July 23, 2018
VM Failover Guide
The availability of VMs is essential for providing business continuity. When the services running on business-critical VMs become unavailable, companies can lose funds. To restore VM availability immediately after a failure, appropriate failover techniques must be used. Your VM failover process should be described in the company’s disaster recovery plan as well as the business continuity plan, and will be dictated in part by the RPO/RTO values set for the VMs. This blog post discusses how VM failover works, the different types of VM failover, and which methods are preferable in different use cases.
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There are three types of failover: planned, test, and regular.
Planned failover is used for migrating workloads from one site to another, including for cases when a possible disaster scenario is predicted. If you are forewarned with a weather alert about a tornado risk or notified about planned maintenance or electrical works at your primary site, you might perform a planned failover.
Test failover is used for testing purposes – for example, to check if your designated RTO and RPO values can be achieved when failover is executed. You can simulate the recovery procedure in your test environment before an actual disaster occurs to be sure everything functions well and can run smoothly when needed.
Regular failover is unplanned failover performed when a disaster occurs unexpectedly and a critical VM (or the whole primary site) goes offline. This could be caused by a natural disaster, a power outage, a virus attack, or any other incident. Hosts and replicas should be prepared for unplanned failover.
When you perform a VM failover, the failover sequence matters. The VM start order must be defined at the stage of disaster recovery plan development. There are dependencies between different services that run on different VMs. For example, some services and applications that run on VMs might use Active Directory, which is running on another VM, for authentication. A database server might be running on the first VM, an application server on the second, and the web server on the third VM.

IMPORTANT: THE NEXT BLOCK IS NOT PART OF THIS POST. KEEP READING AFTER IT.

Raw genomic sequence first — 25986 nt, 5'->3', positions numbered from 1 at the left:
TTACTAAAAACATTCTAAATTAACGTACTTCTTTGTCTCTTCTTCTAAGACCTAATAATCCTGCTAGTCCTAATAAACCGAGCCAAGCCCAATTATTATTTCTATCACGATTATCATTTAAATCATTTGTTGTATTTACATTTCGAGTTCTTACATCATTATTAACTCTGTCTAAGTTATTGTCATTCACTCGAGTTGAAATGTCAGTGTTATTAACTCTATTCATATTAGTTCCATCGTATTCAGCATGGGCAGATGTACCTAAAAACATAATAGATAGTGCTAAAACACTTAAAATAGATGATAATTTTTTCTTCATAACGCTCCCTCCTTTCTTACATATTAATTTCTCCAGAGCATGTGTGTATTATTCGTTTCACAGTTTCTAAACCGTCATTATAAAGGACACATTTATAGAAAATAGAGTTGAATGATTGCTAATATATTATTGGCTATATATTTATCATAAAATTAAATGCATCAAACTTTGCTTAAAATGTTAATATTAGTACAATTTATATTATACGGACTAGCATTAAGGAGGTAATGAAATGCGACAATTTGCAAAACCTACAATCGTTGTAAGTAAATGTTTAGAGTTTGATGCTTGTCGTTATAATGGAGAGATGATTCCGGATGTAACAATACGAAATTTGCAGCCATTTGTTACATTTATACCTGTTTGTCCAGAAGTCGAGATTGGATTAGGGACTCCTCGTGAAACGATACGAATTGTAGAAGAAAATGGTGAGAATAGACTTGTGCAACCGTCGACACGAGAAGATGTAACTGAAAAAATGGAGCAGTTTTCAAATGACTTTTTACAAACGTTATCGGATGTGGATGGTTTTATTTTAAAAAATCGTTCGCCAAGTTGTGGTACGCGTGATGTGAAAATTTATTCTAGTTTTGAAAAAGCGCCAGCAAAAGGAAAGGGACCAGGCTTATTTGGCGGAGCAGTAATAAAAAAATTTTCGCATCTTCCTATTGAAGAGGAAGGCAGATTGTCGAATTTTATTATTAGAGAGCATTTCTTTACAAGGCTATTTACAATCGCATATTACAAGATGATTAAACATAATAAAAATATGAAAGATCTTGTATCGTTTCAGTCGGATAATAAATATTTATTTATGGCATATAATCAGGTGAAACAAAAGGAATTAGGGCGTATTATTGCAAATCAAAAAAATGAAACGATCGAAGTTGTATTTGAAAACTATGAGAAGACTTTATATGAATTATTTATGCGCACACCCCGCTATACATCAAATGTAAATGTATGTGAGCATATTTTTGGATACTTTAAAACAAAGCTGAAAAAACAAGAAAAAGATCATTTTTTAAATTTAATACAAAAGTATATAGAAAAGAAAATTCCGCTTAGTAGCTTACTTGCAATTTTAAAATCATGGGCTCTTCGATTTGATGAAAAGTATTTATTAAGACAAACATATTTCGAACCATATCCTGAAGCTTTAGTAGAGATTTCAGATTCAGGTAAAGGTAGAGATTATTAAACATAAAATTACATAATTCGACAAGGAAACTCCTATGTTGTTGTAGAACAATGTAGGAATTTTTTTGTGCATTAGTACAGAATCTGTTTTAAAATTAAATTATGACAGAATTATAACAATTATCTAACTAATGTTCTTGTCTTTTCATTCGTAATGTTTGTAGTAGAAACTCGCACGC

The VM with Active Directory Server must be started first. Then the VMs with services that use Active Directory for authentication can be started. The VM with the database server must be started before the VM with the application server, because the application server connects to the database. Once the VMs with the database server and the application server have been started, the VM with the web server can be started.
Main Failover Solutions
The main solutions that are used in virtual environments are failover using VM replicas and failover clustering. Let’s consider each solution.
Clustering as a failover solution
Clustering is a high-grade automated solution that can be used for the most important, business-critical VMs. The Hyper-V virtual environment offers a Failover Cluster made up of several Hyper-V hosts. The VMware equivalent is a High Availability cluster (made up of ESXi hosts).
In the first diagram below, you can see a cluster wherein both hosts (also called nodes) are functioning properly. The VMs are running on hosts, and the VM files are located on a shared storage that is accessible by both hosts.
When one of the hosts goes down, the VMs are restarted on another healthy host. This is the failover process.
The following requirements must be met to build a failover cluster:
- A shared storage connected to the hosts with a dedicated high-speed network with low latency. A clustered file system must be used to ensure that multiple hosts can access the data located on the storage concurrently.
- The hosts on which the VMs are running must have the same hardware, or at least hardware of the same family. The processors must support the same instruction sets to ensure compatibility; VMs must run properly after migration from one host to another during failover.
- A high-speed redundant network with low latency. There should be multiple, separate cluster networks, i.e., a cluster must have different networks for storage, management, VM migration, connection of hosts amongst each other, etc.